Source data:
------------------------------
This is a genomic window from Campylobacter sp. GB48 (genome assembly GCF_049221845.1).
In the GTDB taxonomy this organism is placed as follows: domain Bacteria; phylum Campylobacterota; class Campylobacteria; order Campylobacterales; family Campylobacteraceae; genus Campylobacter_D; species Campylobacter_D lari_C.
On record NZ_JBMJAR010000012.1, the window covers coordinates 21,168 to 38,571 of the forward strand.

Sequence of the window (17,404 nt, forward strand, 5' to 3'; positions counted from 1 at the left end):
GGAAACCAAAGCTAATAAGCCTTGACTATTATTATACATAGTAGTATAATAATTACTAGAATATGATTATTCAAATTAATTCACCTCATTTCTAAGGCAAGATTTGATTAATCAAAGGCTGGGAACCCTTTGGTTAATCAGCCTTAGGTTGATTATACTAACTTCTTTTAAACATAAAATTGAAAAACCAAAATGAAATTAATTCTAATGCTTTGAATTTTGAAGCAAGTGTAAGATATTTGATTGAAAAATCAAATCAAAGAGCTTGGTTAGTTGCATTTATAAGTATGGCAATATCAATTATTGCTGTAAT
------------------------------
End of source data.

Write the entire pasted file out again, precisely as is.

This is a genomic window from Campylobacter sp. GB48 (genome assembly GCF_049221845.1).
In the GTDB taxonomy this organism is placed as follows: domain Bacteria; phylum Campylobacterota; class Campylobacteria; order Campylobacterales; family Campylobacteraceae; genus Campylobacter_D; species Campylobacter_D lari_C.
On record NZ_JBMJAR010000012.1, the window covers coordinates 21,168 to 38,571 of the forward strand.

Sequence of the window (17,404 nt, forward strand, 5' to 3'; positions counted from 1 at the left end):
GGAAACCAAAGCTAATAAGCCTTGACTATTATTATACATAGTAGTATAATAATTACTAGAATATGATTATTCAAATTAATTCACCTCATTTCTAAGGCAAGATTTGATTAATCAAAGGCTGGGAACCCTTTGGTTAATCAGCCTTAGGTTGATTATACTAACTTCTTTTAAACATAAAATTGAAAAACCAAAATGAAATTAATTCTAATGCTTTGAATTTTGAAGCAAGTGTAAGATATTTGATTGAAAAATCAAATCAAAGAGCTTGGTTAGTTGCATTTATAAGTATGGCAATATCAATTATTGCTGTAAT